10. It is recommended that patients listed as pediatric maintain their MELD exception points beyond their 18th birthdays until liver transplant occurs.
D. HCC Eligibility Criteria
11. It is recommended that programs use the TTV/AFP criteria (TTV ≤ 115 cm3 and AFP ≤ 400 ng/mL) for eligibility rather than using the Milan Criteria.
12. It is recommended that programs follow the standardized diagnostic guidelines developed by the American Association for the Study of Liver Diseases (AASLD).
13. It is recommended that patients who are not eligible for liver transplant because they are beyond the HCC listing guidelines at evaluation should not subsequently be determined to be eligible based on deterioration of medical status.
14. It is recommended that patients should not be offered a liver transplant when a curative intent can be achieved by other means.
15. It is recommended that salvage transplant3 be offered only to patients who meet liver transplant listing criteria prior to resection. Salvage transplant is where liver resection was employed as first-line treatment of patients with small HCCs and good liver function, with secondary liver transplant used in cases of tumour recurrence.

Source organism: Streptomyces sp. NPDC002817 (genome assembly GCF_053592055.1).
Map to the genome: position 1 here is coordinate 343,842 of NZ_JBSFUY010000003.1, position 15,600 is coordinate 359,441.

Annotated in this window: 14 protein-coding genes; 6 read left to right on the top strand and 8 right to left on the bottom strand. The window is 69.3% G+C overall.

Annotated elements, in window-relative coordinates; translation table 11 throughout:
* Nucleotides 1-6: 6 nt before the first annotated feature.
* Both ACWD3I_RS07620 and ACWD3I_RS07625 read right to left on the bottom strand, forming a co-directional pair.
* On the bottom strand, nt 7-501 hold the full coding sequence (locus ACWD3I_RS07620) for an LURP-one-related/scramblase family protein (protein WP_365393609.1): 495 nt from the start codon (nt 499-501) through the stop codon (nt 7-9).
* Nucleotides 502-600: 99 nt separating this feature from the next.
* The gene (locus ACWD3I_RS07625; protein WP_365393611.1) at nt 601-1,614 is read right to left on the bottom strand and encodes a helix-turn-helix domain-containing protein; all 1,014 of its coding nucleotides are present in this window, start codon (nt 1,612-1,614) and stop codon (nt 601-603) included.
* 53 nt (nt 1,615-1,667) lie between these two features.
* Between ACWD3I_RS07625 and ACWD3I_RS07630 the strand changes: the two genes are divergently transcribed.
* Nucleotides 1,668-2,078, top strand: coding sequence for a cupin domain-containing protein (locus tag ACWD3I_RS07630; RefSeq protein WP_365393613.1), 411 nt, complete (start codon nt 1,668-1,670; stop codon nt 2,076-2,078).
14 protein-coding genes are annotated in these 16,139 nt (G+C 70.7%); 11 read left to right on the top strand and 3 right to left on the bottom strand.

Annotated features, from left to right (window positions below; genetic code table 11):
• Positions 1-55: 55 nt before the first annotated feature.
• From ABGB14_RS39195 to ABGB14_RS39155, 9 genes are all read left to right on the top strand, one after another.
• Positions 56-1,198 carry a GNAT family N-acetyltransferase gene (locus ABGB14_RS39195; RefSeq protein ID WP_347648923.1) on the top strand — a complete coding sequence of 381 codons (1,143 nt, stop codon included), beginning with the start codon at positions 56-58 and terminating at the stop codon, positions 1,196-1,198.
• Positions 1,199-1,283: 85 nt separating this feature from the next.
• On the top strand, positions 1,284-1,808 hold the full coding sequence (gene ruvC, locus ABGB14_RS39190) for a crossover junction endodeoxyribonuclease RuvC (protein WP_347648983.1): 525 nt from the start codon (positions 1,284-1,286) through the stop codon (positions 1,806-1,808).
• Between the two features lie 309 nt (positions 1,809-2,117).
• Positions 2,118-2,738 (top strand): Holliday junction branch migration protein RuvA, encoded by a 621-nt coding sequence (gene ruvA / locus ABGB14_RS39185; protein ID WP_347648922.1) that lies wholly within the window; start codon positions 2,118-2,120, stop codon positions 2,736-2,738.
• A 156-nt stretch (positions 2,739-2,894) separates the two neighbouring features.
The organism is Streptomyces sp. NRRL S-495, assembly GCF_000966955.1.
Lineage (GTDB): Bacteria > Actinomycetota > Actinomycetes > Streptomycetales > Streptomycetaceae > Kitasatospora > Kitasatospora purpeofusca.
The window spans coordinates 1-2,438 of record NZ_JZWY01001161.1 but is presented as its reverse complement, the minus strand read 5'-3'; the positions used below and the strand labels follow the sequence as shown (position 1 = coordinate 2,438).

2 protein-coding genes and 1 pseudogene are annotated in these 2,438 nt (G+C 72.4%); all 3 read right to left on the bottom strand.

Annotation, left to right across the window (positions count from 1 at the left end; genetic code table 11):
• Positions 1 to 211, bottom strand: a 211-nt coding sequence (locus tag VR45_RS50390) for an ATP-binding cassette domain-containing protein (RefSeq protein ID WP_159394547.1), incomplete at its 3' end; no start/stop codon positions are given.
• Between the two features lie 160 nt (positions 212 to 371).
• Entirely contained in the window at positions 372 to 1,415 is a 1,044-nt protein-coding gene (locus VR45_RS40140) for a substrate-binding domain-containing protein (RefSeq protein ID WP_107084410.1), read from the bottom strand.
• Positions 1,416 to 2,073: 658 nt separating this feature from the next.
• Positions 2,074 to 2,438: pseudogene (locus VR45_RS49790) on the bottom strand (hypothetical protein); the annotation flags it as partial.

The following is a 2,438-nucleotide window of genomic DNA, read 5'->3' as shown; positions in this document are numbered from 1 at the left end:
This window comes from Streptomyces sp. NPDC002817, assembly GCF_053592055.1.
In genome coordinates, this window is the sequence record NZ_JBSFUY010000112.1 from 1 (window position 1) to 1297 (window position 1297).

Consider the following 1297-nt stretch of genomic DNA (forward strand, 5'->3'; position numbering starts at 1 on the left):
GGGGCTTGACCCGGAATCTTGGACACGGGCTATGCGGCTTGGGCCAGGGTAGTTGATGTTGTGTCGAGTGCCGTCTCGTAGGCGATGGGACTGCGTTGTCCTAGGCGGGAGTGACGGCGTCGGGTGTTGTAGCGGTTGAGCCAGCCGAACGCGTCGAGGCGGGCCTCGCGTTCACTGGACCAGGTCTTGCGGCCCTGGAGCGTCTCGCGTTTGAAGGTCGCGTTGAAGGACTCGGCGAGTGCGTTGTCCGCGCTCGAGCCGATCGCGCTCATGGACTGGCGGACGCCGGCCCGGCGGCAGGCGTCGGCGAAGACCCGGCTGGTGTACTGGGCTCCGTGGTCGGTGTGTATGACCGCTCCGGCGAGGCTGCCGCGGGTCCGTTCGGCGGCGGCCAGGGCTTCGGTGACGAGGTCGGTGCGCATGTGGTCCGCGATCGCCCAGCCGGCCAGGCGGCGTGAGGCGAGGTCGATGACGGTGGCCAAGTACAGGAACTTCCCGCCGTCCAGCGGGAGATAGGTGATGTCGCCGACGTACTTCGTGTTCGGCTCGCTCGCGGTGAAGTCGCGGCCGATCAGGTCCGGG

D. HCC Allocation – Exception Points
16. It is recommended that LTAC develop common approaches for liver transplant for HCC to ensure transparency and accountability.
17. It is recommended that LTAC explore a national system for awarding exception points for liver transplant for HCC, taking into consideration regional variations, e.g., differences in live and deceased donor rates, median MELD score at time of transplant, and patient populations.
E. HCC Management: Bridging Therapy
18. It is recommended that access to bridging therapy while on the waitlist be considered a standard of care. 19. It is recommended that access to bridging therapy within 4-6 weeks of the decision to bridge is desirable, given the potential for rapid progression of HCC.
F. HCC Management: Downstaging
20. It is recommended that downstaging for patients with HCC be accepted as reasonable treatment.
21. It is recommended that macrovascular invasion and extrahepatic metastases be considered contraindications for downstaging.
PDF copies of the following reports are available by request. Submit a request by sending an email to OTDT@blood.ca, please include the title and use the subject line: PDF Document Request. Liver Listing and Allocation Forum (May 2016)